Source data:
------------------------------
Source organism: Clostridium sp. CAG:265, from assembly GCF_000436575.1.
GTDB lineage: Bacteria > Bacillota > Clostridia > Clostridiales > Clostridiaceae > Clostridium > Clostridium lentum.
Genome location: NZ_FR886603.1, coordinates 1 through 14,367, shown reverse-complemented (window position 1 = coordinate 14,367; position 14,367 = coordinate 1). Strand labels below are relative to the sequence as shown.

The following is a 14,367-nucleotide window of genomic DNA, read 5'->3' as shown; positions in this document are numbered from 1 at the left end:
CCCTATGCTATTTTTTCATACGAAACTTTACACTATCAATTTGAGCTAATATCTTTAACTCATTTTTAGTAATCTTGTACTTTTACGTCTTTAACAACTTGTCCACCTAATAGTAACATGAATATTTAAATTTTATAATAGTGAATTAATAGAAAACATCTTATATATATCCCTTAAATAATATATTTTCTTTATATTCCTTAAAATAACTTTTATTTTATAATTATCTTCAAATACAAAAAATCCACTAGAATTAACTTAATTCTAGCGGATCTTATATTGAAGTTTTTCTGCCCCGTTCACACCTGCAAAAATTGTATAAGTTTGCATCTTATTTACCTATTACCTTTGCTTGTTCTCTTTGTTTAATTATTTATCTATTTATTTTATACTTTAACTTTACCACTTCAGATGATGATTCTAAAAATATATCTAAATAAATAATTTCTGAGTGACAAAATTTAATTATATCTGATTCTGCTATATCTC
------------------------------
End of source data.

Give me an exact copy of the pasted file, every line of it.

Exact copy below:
Source organism: Clostridium sp. CAG:265, from assembly GCF_000436575.1.
GTDB lineage: Bacteria > Bacillota > Clostridia > Clostridiales > Clostridiaceae > Clostridium > Clostridium lentum.
Genome location: NZ_FR886603.1, coordinates 1 through 14,367, shown reverse-complemented (window position 1 = coordinate 14,367; position 14,367 = coordinate 1). Strand labels below are relative to the sequence as shown.

The following is a 14,367-nucleotide window of genomic DNA, read 5'->3' as shown; positions in this document are numbered from 1 at the left end:
CCCTATGCTATTTTTTCATACGAAACTTTACACTATCAATTTGAGCTAATATCTTTAACTCATTTTTAGTAATCTTGTACTTTTACGTCTTTAACAACTTGTCCACCTAATAGTAACATGAATATTTAAATTTTATAATAGTGAATTAATAGAAAACATCTTATATATATCCCTTAAATAATATATTTTCTTTATATTCCTTAAAATAACTTTTATTTTATAATTATCTTCAAATACAAAAAATCCACTAGAATTAACTTAATTCTAGCGGATCTTATATTGAAGTTTTTCTGCCCCGTTCACACCTGCAAAAATTGTATAAGTTTGCATCTTATTTACCTATTACCTTTGCTTGTTCTCTTTGTTTAATTATTTATCTATTTATTTTATACTTTAACTTTACCACTTCAGATGATGATTCTAAAAATATATCTAAATAAATAATTTCTGAGTGACAAAATTTAATTATATCTGATTCTGCTATATCTC